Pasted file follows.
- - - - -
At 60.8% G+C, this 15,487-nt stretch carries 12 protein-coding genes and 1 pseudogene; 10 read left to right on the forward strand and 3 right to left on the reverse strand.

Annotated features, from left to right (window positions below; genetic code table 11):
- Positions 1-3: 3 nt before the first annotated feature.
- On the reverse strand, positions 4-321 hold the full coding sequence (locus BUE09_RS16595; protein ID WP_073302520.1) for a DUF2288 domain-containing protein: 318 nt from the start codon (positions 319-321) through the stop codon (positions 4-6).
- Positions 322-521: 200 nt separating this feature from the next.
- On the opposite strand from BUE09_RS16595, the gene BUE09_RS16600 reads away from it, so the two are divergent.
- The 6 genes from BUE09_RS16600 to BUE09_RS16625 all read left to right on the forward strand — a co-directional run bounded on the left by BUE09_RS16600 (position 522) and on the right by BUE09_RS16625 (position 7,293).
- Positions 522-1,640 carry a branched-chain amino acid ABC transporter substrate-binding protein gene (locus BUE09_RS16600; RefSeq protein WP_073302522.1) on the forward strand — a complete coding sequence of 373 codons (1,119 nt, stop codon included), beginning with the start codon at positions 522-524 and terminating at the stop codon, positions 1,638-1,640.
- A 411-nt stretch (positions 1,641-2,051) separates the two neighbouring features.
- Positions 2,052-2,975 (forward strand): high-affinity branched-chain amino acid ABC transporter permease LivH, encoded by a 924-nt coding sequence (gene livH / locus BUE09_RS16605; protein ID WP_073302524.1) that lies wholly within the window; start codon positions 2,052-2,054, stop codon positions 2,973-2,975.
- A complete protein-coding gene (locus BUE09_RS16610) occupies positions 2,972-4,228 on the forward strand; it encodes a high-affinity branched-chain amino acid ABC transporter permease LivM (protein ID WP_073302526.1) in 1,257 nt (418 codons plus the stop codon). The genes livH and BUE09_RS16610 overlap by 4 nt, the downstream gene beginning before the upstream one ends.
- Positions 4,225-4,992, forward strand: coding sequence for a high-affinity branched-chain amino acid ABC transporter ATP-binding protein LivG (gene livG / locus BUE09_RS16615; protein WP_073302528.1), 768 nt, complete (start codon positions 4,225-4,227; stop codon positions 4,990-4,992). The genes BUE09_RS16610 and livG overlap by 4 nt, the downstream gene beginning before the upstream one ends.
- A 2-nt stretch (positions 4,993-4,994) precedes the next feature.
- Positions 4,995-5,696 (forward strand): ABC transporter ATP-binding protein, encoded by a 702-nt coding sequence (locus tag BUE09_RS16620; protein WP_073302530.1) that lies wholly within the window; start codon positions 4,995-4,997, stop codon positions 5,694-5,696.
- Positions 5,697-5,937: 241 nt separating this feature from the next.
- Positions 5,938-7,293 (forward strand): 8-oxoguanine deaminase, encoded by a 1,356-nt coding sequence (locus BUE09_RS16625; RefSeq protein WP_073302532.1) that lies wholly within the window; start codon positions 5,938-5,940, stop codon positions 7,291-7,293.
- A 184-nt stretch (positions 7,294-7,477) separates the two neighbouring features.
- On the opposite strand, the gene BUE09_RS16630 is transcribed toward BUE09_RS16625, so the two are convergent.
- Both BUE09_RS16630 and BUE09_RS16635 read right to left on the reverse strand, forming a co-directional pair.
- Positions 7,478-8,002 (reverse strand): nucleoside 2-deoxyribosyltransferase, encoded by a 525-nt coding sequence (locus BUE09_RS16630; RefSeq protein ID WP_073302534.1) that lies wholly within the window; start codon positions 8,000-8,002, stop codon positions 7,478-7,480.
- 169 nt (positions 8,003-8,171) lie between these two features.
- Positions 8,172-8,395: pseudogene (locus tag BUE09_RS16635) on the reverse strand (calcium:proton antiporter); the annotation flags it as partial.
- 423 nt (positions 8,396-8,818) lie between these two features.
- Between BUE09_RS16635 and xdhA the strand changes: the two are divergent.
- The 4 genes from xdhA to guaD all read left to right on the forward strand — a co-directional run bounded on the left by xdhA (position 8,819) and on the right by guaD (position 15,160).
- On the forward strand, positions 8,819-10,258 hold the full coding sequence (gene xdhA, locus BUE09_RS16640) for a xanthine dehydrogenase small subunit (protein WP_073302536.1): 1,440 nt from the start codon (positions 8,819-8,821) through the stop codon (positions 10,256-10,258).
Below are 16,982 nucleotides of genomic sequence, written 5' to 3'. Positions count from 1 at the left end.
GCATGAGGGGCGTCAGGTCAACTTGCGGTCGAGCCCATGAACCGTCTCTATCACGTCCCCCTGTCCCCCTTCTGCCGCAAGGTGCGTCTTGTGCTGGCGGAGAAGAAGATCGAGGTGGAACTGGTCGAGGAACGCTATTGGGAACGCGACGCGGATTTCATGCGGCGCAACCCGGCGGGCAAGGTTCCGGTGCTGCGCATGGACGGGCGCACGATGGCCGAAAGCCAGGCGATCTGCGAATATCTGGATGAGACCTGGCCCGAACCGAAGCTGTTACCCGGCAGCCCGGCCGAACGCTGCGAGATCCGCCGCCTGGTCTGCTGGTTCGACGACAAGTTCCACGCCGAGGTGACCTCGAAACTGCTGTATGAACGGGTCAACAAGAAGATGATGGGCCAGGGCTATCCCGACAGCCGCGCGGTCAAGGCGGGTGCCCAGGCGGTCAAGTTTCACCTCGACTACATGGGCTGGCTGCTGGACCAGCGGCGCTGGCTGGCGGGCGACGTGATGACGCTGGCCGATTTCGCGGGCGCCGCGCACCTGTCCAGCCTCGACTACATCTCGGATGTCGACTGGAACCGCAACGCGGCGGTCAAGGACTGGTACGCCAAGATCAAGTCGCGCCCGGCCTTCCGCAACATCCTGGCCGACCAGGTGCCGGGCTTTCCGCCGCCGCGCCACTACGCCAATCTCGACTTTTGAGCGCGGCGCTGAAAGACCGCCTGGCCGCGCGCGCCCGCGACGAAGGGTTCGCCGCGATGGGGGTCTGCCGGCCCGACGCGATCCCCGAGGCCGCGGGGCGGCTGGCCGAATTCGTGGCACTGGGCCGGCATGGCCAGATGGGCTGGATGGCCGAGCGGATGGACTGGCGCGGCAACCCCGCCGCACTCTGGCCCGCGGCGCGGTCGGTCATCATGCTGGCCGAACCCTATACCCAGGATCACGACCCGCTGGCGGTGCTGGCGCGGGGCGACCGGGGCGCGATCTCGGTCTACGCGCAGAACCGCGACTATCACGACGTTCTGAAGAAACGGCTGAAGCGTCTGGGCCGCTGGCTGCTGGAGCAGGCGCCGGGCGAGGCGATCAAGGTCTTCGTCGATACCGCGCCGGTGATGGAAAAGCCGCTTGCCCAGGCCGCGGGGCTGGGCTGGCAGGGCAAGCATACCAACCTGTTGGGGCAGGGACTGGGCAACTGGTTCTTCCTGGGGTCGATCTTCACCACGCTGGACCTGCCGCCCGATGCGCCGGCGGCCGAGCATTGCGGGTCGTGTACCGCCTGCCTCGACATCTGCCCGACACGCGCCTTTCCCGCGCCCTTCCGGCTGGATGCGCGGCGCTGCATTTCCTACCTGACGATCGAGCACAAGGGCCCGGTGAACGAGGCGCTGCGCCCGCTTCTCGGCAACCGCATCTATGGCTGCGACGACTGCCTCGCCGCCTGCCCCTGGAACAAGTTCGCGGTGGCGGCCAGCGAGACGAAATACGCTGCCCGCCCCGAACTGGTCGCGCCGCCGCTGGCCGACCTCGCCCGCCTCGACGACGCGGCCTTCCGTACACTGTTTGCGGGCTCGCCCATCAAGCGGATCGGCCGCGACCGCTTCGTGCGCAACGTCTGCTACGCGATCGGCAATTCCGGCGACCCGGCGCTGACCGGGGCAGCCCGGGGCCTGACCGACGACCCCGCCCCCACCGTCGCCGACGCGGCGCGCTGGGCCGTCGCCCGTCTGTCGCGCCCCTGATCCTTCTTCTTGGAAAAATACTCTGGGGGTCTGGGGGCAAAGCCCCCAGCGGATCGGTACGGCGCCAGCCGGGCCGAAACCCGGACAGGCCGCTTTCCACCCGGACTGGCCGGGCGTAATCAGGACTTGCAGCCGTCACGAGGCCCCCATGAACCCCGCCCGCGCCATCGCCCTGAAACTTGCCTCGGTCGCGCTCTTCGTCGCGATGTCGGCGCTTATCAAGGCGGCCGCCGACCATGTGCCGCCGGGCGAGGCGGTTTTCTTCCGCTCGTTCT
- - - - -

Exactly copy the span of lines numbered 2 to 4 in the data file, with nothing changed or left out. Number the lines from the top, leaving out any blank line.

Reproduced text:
Annotated features, from left to right (window positions below; genetic code table 11):
- Positions 1-3: 3 nt before the first annotated feature.
- On the reverse strand, positions 4-321 hold the full coding sequence (locus BUE09_RS16595; protein ID WP_073302520.1) for a DUF2288 domain-containing protein: 318 nt from the start codon (positions 319-321) through the stop codon (positions 4-6).